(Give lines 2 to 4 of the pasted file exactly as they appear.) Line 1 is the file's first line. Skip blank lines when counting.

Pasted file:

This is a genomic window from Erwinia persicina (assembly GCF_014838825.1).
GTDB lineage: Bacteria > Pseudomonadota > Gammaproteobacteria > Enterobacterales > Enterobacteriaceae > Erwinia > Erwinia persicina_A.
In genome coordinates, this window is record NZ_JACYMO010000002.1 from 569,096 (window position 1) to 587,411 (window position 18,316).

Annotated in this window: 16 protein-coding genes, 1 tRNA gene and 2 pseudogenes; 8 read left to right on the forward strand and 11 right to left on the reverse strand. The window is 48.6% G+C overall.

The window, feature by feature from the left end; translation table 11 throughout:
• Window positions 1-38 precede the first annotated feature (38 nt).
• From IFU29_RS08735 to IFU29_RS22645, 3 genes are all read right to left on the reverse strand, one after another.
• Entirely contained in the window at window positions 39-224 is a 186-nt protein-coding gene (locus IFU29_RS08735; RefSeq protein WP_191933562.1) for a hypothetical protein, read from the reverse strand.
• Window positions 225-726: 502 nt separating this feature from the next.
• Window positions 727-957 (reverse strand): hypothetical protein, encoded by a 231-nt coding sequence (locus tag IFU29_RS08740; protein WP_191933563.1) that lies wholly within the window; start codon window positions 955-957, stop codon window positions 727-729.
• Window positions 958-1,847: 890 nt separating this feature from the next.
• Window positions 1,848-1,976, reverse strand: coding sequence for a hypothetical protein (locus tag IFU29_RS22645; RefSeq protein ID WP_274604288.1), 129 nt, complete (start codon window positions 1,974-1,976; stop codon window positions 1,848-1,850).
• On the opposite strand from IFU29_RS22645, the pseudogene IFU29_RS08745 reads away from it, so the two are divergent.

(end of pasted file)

GTDB lineage: Bacteria > Pseudomonadota > Gammaproteobacteria > Enterobacterales > Enterobacteriaceae > Erwinia > Erwinia persicina_A.
In genome coordinates, this window is record NZ_JACYMO010000002.1 from 569,096 (window position 1) to 587,411 (window position 18,316).

Annotated in this window: 16 protein-coding genes, 1 tRNA gene and 2 pseudogenes; 8 read left to right on the forward strand and 11 right to left on the reverse strand. The window is 48.6% G+C overall.